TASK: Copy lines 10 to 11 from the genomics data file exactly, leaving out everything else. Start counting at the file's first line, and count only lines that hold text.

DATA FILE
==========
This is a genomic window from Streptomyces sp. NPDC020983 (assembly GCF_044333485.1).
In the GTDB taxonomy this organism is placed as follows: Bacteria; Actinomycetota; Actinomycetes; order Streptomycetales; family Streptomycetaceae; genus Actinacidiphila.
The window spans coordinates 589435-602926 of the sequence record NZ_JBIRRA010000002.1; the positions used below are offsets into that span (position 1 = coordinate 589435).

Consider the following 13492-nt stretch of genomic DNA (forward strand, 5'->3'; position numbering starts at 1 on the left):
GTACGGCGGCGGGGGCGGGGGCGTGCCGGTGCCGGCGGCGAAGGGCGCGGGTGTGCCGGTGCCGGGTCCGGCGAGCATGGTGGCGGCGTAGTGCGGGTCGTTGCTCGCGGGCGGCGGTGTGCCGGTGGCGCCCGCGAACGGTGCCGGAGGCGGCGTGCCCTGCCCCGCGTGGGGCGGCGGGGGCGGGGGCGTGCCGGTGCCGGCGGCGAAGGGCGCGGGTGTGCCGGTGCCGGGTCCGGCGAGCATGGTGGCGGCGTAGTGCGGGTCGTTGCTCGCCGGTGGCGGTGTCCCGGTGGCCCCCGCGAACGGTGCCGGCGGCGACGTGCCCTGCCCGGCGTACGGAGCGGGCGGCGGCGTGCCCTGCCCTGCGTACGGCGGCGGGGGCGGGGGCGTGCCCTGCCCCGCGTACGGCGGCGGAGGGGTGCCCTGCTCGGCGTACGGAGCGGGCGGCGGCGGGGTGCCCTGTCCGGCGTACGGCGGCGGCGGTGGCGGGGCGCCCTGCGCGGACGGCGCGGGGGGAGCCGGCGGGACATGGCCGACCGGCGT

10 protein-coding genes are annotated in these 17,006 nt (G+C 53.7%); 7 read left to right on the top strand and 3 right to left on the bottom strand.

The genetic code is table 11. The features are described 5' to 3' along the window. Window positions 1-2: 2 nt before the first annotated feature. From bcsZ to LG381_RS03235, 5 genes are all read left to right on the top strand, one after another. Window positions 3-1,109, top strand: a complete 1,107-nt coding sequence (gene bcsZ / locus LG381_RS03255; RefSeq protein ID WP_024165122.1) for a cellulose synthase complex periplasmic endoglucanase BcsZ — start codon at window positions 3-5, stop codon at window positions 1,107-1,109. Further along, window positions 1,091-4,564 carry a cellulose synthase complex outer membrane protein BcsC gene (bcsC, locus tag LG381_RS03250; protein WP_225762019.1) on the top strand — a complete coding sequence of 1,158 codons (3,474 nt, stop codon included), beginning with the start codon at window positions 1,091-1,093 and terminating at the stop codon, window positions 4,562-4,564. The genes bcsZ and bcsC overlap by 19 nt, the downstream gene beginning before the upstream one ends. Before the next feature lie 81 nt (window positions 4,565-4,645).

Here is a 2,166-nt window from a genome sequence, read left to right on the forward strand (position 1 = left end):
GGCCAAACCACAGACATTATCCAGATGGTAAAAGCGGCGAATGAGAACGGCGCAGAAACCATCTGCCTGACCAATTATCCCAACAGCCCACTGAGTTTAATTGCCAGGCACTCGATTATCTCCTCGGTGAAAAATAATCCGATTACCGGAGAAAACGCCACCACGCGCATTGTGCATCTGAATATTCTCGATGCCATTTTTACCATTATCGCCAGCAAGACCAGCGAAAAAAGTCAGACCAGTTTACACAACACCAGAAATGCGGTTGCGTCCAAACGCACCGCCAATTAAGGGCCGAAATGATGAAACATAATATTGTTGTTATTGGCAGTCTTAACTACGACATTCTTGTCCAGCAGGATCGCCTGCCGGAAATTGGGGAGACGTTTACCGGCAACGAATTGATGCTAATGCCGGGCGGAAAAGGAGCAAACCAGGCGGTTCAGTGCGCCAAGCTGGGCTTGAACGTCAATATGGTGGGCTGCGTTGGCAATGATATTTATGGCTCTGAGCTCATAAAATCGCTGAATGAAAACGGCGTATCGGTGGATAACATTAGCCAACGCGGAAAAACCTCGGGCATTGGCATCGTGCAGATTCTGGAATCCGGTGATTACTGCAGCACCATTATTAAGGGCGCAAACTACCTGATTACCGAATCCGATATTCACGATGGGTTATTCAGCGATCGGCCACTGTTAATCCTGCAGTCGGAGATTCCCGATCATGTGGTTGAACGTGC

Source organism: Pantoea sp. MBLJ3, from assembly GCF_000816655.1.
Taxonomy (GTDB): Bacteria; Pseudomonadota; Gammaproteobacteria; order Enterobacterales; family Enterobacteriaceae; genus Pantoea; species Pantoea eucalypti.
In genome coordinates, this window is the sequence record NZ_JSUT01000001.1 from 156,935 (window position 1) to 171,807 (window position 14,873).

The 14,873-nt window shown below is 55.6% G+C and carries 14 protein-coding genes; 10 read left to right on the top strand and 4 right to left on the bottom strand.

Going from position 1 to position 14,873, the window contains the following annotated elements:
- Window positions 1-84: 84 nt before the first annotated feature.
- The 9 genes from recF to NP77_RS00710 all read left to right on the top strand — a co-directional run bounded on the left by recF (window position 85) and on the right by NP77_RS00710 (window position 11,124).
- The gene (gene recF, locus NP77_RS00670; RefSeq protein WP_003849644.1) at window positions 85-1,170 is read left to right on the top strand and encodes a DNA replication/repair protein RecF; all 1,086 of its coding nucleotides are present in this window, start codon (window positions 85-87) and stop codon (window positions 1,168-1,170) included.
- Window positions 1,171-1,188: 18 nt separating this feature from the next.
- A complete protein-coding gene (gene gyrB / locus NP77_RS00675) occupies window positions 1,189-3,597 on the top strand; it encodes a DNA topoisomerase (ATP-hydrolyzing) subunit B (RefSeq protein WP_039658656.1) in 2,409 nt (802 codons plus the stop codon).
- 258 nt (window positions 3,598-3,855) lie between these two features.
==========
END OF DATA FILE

Source organism: Pantoea sp. MBLJ3, from assembly GCF_000816655.1.
Taxonomy (GTDB): Bacteria; Pseudomonadota; Gammaproteobacteria; order Enterobacterales; family Enterobacteriaceae; genus Pantoea; species Pantoea eucalypti.